I build mostly cabinetry so I'm not adverse to using pocket screws when they are hidden. I have also restored my fair share of old furniture. Finishes fail, screws fail, dowels fail, and old glue fails all from normal use. The naysayers know this; I suspect that you do too. You seem to be driven to doing a better job than the piece that you've disassembled; why? Your designer is willing to emulate the past; perhaps you be should too. As has been stated before, production work of this sort is cheap, and the middle of the road just means getting hit from both sides.

I can, however, offer some small bits of info to help in your project. Screw failure is generally caused by either carelessness in installation or corrosion. Impact drivers and proper selection help with the first, and for the latter stainless steel fasteners last forever. The other thing to keep in mind when factoring into your engineering all of the improvements in materials that have occurred over the years is that the dominant material that you're working in has effectively degraded in as much time.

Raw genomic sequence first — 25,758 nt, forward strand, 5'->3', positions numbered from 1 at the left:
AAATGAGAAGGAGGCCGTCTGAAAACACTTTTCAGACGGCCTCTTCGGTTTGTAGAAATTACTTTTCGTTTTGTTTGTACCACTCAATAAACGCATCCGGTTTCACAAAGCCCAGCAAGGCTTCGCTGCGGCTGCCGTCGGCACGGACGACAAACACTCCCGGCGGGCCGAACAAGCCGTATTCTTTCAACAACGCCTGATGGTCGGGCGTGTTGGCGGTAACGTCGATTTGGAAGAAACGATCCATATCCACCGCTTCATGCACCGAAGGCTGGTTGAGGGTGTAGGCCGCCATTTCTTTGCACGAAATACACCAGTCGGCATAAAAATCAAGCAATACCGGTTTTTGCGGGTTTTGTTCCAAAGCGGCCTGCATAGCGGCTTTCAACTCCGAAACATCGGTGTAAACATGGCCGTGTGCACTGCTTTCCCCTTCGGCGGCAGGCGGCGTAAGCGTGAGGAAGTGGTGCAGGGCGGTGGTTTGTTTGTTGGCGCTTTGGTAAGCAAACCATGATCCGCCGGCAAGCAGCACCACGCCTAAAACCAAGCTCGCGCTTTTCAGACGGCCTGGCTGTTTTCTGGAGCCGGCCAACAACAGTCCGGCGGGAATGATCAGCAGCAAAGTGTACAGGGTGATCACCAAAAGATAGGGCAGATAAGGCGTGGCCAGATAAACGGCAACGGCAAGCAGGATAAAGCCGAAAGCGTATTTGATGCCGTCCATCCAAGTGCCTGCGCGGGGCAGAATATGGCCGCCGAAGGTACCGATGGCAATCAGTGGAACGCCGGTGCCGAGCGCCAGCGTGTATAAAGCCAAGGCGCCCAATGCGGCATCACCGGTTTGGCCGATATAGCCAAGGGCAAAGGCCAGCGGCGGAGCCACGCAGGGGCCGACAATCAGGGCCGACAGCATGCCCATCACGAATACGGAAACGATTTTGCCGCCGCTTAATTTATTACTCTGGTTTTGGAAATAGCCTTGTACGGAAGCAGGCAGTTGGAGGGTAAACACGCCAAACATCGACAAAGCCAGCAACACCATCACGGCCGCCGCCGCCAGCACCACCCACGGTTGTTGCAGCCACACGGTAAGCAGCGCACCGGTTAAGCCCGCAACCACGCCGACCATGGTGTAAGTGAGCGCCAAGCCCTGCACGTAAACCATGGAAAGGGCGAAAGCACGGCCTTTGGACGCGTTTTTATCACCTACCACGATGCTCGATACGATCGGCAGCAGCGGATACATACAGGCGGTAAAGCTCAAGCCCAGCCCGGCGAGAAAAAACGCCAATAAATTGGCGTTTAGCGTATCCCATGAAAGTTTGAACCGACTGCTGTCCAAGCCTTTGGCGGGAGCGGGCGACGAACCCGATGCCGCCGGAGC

On another note, it may be helpful in the future, perhaps even with your existing client to be a bit more realistic about the longevity of the pieces. Or, stated another way; the useful life of anything is an important design criteria. I imagine that you want to continue your education in this field, so be careful about overselling your current endeavors. In the company of the above posts, this may sound like I'm giving you a hard time, but really, I'm not. I think that you've done a good job making a middle of the road frame.


From the original questioner